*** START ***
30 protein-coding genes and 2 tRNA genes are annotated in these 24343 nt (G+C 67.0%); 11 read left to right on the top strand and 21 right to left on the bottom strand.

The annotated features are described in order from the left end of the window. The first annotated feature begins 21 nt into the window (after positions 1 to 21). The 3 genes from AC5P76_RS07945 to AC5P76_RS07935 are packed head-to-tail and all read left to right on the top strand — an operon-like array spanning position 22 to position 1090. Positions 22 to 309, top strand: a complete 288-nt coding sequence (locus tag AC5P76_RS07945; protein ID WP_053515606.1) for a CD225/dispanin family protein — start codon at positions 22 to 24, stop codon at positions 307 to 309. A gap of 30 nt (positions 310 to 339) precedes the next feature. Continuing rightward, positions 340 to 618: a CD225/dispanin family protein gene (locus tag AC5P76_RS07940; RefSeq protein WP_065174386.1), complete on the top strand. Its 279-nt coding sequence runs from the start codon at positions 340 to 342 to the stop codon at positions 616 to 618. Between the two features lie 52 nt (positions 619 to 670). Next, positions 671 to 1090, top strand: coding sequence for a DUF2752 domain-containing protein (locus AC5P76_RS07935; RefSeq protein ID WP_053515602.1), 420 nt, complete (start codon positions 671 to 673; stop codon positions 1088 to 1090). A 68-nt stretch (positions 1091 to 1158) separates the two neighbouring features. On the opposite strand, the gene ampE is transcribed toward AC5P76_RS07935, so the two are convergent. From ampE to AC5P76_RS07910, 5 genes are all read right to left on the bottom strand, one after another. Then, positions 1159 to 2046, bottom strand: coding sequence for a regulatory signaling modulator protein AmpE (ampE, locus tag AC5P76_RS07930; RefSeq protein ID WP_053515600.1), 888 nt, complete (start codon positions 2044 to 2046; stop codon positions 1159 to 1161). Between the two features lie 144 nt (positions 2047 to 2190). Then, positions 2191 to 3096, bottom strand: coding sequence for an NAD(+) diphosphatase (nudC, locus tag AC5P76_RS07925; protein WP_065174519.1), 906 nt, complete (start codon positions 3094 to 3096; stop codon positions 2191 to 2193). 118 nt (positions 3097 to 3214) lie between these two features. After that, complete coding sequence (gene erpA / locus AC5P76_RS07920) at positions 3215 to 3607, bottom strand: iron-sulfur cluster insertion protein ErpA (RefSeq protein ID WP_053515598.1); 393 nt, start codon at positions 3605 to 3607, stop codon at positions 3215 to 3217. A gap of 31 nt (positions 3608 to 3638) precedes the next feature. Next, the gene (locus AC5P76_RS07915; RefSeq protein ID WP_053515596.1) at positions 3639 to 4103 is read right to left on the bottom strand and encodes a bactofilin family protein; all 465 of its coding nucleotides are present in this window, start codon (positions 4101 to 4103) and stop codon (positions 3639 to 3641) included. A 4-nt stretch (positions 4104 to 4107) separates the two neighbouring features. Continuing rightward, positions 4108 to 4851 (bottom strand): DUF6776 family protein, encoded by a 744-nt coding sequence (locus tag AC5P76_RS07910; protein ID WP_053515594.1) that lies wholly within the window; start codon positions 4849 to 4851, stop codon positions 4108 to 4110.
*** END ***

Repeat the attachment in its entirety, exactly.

30 protein-coding genes and 2 tRNA genes are annotated in these 24343 nt (G+C 67.0%); 11 read left to right on the top strand and 21 right to left on the bottom strand.

The annotated features are described in order from the left end of the window. The first annotated feature begins 21 nt into the window (after positions 1 to 21). The 3 genes from AC5P76_RS07945 to AC5P76_RS07935 are packed head-to-tail and all read left to right on the top strand — an operon-like array spanning position 22 to position 1090. Positions 22 to 309, top strand: a complete 288-nt coding sequence (locus tag AC5P76_RS07945; protein ID WP_053515606.1) for a CD225/dispanin family protein — start codon at positions 22 to 24, stop codon at positions 307 to 309. A gap of 30 nt (positions 310 to 339) precedes the next feature. Continuing rightward, positions 340 to 618: a CD225/dispanin family protein gene (locus tag AC5P76_RS07940; RefSeq protein WP_065174386.1), complete on the top strand. Its 279-nt coding sequence runs from the start codon at positions 340 to 342 to the stop codon at positions 616 to 618. Between the two features lie 52 nt (positions 619 to 670). Next, positions 671 to 1090, top strand: coding sequence for a DUF2752 domain-containing protein (locus AC5P76_RS07935; RefSeq protein ID WP_053515602.1), 420 nt, complete (start codon positions 671 to 673; stop codon positions 1088 to 1090). A 68-nt stretch (positions 1091 to 1158) separates the two neighbouring features. On the opposite strand, the gene ampE is transcribed toward AC5P76_RS07935, so the two are convergent. From ampE to AC5P76_RS07910, 5 genes are all read right to left on the bottom strand, one after another. Then, positions 1159 to 2046, bottom strand: coding sequence for a regulatory signaling modulator protein AmpE (ampE, locus tag AC5P76_RS07930; RefSeq protein ID WP_053515600.1), 888 nt, complete (start codon positions 2044 to 2046; stop codon positions 1159 to 1161). Between the two features lie 144 nt (positions 2047 to 2190). Then, positions 2191 to 3096, bottom strand: coding sequence for an NAD(+) diphosphatase (nudC, locus tag AC5P76_RS07925; protein WP_065174519.1), 906 nt, complete (start codon positions 3094 to 3096; stop codon positions 2191 to 2193). 118 nt (positions 3097 to 3214) lie between these two features. After that, complete coding sequence (gene erpA / locus AC5P76_RS07920) at positions 3215 to 3607, bottom strand: iron-sulfur cluster insertion protein ErpA (RefSeq protein ID WP_053515598.1); 393 nt, start codon at positions 3605 to 3607, stop codon at positions 3215 to 3217. A gap of 31 nt (positions 3608 to 3638) precedes the next feature. Next, the gene (locus AC5P76_RS07915; RefSeq protein ID WP_053515596.1) at positions 3639 to 4103 is read right to left on the bottom strand and encodes a bactofilin family protein; all 465 of its coding nucleotides are present in this window, start codon (positions 4101 to 4103) and stop codon (positions 3639 to 3641) included. A 4-nt stretch (positions 4104 to 4107) separates the two neighbouring features. Continuing rightward, positions 4108 to 4851 (bottom strand): DUF6776 family protein, encoded by a 744-nt coding sequence (locus tag AC5P76_RS07910; protein ID WP_053515594.1) that lies wholly within the window; start codon positions 4849 to 4851, stop codon positions 4108 to 4110.